She’s worked with homeless and for an AIDS task force. She’s worked on a farm and at a gas station. She has traveled, she’s well-read and she networks like a champ. She gets around, blasting Springsteen as she drives. She’s lived in Baltimore, Charlotte, N.C. and Boulder, Colo. But Ohio is very much her home.
Back in Hiram, her place is bucolic, the aromas of nature heady. On an early evening in early September, the atmosphere is as drowsy as the fireflies sparking the greens around her home. Her residence is conducive to reflection and reverie, particularly in a late-summer landscape in which the blue, green and gold she says characterize Ohio summers are so intense.
Those colors figure in many of the Kempthorn conflations. Others – oranges, pinks, beiges, reds – are similarly vivid and, for the most part, similarly soft. Her art is all about texture, about working the material down so it amasses a singular, almost subterranean heft.
When she lays pastel and charcoal, she breaks down the raw sticks “to the point where I’m just embedding them in the surface for sometimes hours to get the surface I want or the fade – I’ll move from a dark blue to a light blue, laying down the different colors to get me there.” There can be drawing; there can be the laying in of those security envelope backgrounds, as at the top of “Sorrow.”
The veins she mines are deeply personal.
“My work derives from an impulse to create and also from a compulsion to speak,” Kempthorn says in her artistic statement. “In Joan Didion’s The White Album, she wrote that, ‘We tell ourselves stories in order to live.’ To me, she is describing our very human need to document our lives, and how sharing stories acts as a salve for everything from the everyday bruises to the larger burden of existence.”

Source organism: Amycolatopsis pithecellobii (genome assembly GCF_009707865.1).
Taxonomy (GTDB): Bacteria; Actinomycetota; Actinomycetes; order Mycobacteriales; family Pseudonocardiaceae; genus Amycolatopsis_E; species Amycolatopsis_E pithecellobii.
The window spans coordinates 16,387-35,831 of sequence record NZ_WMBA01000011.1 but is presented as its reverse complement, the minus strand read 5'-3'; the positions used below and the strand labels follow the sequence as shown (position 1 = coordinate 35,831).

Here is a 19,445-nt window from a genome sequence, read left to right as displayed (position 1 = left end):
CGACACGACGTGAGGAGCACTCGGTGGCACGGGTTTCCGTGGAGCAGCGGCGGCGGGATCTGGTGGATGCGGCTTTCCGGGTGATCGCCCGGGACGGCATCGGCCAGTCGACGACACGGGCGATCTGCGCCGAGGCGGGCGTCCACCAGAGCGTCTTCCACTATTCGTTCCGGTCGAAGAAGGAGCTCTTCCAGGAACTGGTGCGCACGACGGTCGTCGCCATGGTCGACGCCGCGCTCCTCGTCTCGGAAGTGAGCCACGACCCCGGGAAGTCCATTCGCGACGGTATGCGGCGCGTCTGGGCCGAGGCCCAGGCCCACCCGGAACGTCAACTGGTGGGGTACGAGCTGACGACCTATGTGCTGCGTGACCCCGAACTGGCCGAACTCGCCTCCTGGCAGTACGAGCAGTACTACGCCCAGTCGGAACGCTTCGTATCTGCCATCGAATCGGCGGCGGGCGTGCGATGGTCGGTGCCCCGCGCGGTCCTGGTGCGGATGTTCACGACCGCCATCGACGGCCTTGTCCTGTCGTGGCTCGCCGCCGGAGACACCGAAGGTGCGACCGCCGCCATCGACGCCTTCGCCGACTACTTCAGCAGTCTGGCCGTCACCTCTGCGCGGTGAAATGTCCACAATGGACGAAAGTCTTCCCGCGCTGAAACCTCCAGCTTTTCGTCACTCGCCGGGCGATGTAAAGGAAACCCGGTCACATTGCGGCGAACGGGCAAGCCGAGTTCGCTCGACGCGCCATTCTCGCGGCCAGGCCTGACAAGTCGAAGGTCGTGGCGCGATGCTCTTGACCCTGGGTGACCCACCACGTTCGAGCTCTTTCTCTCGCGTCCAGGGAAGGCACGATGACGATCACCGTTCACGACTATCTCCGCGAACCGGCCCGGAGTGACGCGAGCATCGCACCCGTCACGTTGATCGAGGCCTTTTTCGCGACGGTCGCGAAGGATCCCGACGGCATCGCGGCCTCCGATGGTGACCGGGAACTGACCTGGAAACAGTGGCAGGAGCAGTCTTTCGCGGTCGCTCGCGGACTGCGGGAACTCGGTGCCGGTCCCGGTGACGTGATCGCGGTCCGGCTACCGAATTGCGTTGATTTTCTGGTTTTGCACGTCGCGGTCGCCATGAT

The loss of a loved one leaves an ache. It can also inspire.
Kempthorn speaks of Uncle Ted, a favorite of hers, whose death from liver failure in 2010 sparked a burst of creativity.
“He died and I ended up making a sort of a cycle of drawings that had to do with him. He was a real hard-ass, was a heavy drinker.
“In my family, on both sides, there’s all kinds of mental illness. … I have my own dark passages, you know? But my parents, they also were very …” she ruminates. “They’re both very engaged with living, they’re very active, very involved, doing things.”
In Kempthorn’s art, there’s a sunniness. But darkness lurks. Though delicate and precise, her work also evidences gravity. This is not frivolous art, no matter how entertaining and provocative.
Kempthorn’s recollection of Christmas is an example of that shadowplay. It was always a special time for her and her family, and a tradition she keeps to this day, inviting her students into her home to celebrate the holiday. But a heaviness accompanied those celebrations.
“There was always a real sense of wonder in my life (at Christmastime),” she adds, but it’s “counterbalanced by a lot of this other, darker stuff.”
Kempthorn’s art, psychologically complex and absorbing, creates a sense of wonder, defying you to stop looking. CV
*Lead image: Amber Devon Kempthorn lines the walls of her Hiram studio with artistic inspiration.